With a label in place, and the best band he’s ever had waiting for him to count in, Hagerman, musically, seems as fulfilled as he’s ever been in. Whether getting the crowd moving with tight, rock-steady rhythms, or chilling them out with wide-open psychedelic soundscapes, The Baudelaires can do little wrong.

“One of the most enjoyable experiences ever for me is playing onstage with this band,” Hagerman gushes. “This rhythm section, we’ve played together for a decade now, sow when there’s live dub stuff that we do, it’s very improvisational and we kind of feed off that. And it’s a heck of a lot of fun.”

WHO: The Baudelaires’ CD Release Party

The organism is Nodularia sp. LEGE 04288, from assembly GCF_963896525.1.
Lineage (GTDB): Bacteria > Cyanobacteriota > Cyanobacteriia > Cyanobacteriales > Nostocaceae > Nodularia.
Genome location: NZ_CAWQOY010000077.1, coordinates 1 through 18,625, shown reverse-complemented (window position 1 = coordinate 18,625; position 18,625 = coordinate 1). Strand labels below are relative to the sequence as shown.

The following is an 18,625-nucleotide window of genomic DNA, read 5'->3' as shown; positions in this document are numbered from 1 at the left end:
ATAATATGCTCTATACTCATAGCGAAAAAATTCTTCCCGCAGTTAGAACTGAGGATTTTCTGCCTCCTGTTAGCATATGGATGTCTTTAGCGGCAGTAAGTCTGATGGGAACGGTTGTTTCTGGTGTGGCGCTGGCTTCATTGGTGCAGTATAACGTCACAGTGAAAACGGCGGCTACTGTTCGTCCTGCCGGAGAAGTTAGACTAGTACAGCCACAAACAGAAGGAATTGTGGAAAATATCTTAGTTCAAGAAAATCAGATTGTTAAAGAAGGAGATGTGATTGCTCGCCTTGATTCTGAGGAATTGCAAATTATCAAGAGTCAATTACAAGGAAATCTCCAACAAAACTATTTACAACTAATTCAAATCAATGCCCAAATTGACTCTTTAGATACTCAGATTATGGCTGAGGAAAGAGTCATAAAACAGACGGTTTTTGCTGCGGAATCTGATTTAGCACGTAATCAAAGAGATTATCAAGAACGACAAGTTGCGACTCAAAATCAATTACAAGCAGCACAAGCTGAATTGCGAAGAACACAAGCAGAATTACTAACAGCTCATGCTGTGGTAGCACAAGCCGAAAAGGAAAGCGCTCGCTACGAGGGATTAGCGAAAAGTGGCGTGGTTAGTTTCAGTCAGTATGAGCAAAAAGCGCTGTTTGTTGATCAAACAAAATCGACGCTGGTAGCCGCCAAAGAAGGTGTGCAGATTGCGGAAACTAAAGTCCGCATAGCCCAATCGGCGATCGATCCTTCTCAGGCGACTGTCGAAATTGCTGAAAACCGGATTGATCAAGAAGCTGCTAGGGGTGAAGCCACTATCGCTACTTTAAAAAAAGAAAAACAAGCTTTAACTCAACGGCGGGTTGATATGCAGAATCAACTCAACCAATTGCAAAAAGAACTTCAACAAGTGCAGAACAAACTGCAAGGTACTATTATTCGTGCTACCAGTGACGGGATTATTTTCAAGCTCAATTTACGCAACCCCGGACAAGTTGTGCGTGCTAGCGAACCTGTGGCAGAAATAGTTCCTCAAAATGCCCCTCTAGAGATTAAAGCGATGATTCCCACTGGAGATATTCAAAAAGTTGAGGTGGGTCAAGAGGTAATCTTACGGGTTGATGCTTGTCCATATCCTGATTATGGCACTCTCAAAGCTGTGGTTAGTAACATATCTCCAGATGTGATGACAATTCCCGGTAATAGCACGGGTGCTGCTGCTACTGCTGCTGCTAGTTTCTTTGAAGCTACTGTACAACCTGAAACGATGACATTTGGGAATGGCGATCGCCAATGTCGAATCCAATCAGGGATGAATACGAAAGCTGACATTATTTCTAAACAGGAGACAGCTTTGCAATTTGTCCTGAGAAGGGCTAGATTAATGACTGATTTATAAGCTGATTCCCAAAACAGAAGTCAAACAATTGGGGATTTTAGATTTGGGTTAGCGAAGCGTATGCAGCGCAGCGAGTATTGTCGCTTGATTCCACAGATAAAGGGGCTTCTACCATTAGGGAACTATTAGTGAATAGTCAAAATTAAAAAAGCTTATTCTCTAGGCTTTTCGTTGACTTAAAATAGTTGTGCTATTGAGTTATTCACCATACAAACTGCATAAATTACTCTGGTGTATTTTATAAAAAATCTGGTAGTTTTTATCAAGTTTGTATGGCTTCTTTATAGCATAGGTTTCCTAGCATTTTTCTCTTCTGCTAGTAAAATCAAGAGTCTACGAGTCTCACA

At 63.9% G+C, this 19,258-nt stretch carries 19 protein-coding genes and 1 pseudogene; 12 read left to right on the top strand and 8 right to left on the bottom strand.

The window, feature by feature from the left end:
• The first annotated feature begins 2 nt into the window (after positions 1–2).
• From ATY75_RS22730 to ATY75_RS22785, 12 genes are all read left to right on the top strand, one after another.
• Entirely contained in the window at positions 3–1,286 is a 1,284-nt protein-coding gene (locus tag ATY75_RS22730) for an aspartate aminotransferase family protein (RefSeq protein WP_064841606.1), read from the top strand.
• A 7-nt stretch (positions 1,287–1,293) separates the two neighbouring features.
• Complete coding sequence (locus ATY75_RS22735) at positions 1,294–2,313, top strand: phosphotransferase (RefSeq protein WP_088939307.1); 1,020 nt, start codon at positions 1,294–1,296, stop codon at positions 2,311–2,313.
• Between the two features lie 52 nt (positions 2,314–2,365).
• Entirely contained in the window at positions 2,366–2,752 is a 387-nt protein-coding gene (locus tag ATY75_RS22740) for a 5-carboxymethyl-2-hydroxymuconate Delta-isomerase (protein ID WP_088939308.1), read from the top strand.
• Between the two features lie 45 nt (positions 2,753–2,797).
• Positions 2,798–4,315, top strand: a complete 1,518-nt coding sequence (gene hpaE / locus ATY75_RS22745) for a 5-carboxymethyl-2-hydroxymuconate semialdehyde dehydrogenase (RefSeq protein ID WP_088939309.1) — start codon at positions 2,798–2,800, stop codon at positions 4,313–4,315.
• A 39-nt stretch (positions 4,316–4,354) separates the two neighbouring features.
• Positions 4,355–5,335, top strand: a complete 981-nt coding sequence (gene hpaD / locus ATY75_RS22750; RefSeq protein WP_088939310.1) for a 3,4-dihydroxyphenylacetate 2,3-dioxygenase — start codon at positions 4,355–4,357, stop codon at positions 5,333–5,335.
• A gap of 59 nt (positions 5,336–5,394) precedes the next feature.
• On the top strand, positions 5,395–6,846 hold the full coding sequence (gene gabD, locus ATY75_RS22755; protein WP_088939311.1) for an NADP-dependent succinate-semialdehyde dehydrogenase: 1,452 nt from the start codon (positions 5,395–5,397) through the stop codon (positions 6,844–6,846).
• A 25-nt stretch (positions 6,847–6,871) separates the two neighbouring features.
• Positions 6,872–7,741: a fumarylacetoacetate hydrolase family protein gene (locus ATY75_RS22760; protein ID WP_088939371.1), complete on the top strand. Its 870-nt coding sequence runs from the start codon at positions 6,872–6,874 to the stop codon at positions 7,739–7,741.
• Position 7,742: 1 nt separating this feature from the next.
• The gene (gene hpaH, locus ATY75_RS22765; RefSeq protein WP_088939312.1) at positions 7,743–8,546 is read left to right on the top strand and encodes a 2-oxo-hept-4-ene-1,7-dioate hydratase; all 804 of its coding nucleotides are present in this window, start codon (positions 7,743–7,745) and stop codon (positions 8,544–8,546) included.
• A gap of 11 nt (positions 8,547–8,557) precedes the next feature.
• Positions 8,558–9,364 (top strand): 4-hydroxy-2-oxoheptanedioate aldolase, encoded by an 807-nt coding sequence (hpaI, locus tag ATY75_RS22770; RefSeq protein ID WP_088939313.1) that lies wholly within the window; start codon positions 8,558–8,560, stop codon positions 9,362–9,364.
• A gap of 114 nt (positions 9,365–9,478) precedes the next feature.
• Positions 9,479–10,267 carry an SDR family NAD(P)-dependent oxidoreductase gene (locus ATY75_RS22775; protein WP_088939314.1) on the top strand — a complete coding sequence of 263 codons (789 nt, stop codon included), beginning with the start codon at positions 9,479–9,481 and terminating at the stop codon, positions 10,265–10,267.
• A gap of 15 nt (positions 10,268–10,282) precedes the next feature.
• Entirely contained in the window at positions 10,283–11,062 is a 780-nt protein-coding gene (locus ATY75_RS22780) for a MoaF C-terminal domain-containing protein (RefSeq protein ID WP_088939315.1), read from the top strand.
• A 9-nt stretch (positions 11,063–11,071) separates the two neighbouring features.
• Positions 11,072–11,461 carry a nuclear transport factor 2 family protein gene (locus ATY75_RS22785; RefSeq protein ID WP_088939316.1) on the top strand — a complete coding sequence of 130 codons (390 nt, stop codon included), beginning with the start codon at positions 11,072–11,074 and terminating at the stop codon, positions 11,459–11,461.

WHERE: The Boathouse

WHEN: Saturday, Sept. 29

DOORS: 9 p.m., 19 - The Record

"Baudelaires ramp up reggae on ‘Rudeboy Mixtape"

The Baudelaires' latest album, "Rudeboy Mixtape," is a showcase for their encyclopedic knowledge and love of Jamaican music.

The Waterloo band — featuring frontman Brent Hagerman (vocals, guitar), bassist Chris Robinson, drummer Ian Mollison and keyboard player Rich Jones — incorporate reggae, ska, dub, rock-steady, and dance hall throughout their second album, which will be made officially available at a CD release party at The Boathouse in Kitchener on Oct. 21.

For those unfamiliar with the term, 'rudeboy' originated in 1960s Jamaica to describe a subculture of sharp-dressed, disaffected youth not unlike British mods of the same era. The term (sometimes shortened to 'Rudie' or 'Rudy') morphed in the late 1970s to describe fans of the 2-Tone ska revival led by bands like The Specials, Madness, and The English Beat, and is immortalized in songs such as The Specials' "A Message to You, Rudy," and The Clash's "Rudie Can't Fail."

Given the variety of sounds on the album, Hagerman said the idea of a mixtape was a natural choice.